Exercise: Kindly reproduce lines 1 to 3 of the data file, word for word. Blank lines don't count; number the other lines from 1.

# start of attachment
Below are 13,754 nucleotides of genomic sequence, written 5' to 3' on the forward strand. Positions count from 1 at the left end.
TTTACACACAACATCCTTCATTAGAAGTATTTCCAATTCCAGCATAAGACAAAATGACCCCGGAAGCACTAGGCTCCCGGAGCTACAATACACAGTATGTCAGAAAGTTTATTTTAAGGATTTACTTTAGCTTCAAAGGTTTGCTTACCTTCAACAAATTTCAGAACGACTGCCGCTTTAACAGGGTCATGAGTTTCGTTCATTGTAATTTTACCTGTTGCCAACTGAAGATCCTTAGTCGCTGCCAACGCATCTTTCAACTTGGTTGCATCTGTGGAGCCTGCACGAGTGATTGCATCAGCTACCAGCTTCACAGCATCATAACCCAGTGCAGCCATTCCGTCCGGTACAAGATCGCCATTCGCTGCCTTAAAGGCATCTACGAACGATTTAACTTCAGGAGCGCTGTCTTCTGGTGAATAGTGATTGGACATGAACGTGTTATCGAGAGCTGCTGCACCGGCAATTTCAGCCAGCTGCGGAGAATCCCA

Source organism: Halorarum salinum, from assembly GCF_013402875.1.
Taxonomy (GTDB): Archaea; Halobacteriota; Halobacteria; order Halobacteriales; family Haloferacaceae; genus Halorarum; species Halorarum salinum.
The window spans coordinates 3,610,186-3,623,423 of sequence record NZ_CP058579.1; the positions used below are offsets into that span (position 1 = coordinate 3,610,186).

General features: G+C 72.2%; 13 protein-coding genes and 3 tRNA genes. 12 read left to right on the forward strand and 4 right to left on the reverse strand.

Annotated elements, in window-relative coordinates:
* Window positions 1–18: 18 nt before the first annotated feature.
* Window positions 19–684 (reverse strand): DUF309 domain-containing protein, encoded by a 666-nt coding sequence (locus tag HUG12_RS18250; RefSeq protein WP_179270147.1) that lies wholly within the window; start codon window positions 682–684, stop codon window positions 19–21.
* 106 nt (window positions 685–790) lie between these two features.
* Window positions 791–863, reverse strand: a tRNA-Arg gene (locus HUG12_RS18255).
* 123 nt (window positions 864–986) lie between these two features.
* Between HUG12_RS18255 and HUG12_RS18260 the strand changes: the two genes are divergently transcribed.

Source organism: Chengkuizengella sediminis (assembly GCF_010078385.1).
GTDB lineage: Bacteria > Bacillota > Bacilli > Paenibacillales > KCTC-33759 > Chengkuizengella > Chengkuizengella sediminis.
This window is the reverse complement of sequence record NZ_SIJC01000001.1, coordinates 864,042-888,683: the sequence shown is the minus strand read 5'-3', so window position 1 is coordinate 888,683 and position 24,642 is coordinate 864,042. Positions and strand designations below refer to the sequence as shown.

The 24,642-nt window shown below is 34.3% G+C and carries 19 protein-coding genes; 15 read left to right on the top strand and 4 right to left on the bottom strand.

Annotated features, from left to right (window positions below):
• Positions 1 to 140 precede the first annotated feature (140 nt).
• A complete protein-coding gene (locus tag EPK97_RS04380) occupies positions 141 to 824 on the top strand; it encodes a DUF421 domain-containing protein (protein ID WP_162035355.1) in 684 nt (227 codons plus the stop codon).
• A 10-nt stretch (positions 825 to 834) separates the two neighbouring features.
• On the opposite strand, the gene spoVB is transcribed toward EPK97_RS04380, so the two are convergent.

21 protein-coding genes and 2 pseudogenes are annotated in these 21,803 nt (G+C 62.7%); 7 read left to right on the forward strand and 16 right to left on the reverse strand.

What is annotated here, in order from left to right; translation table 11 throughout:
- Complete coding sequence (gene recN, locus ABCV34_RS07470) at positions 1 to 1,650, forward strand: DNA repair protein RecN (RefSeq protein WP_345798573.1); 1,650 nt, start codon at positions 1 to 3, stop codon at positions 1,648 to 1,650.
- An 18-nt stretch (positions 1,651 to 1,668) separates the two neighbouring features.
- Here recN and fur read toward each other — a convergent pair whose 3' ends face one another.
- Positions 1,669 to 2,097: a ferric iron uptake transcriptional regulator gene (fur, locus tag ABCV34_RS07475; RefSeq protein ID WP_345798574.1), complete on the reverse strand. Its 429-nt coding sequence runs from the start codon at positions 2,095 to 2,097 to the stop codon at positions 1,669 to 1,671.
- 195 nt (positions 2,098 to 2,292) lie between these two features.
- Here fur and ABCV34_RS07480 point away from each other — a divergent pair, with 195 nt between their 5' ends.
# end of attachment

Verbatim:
Below are 13,754 nucleotides of genomic sequence, written 5' to 3' on the forward strand. Positions count from 1 at the left end.
TTTACACACAACATCCTTCATTAGAAGTATTTCCAATTCCAGCATAAGACAAAATGACCCCGGAAGCACTAGGCTCCCGGAGCTACAATACACAGTATGTCAGAAAGTTTATTTTAAGGATTTACTTTAGCTTCAAAGGTTTGCTTACCTTCAACAAATTTCAGAACGACTGCCGCTTTAACAGGGTCATGAGTTTCGTTCATTGTAATTTTACCTGTTGCCAACTGAAGATCCTTAGTCGCTGCCAACGCATCTTTCAACTTGGTTGCATCTGTGGAGCCTGCACGAGTGATTGCATCAGCTACCAGCTTCACAGCATCATAACCCAGTGCAGCCATTCCGTCCGGTACAAGATCGCCATTCGCTGCCTTAAAGGCATCTACGAACGATTTAACTTCAGGAGCGCTGTCTTCTGGTGAATAGTGATTGGACATGAACGTGTTATCGAGAGCTGCTGCACCGGCAATTTCAGCCAGCTGCGGAGAATCCCA

Source organism: Halorarum salinum, from assembly GCF_013402875.1.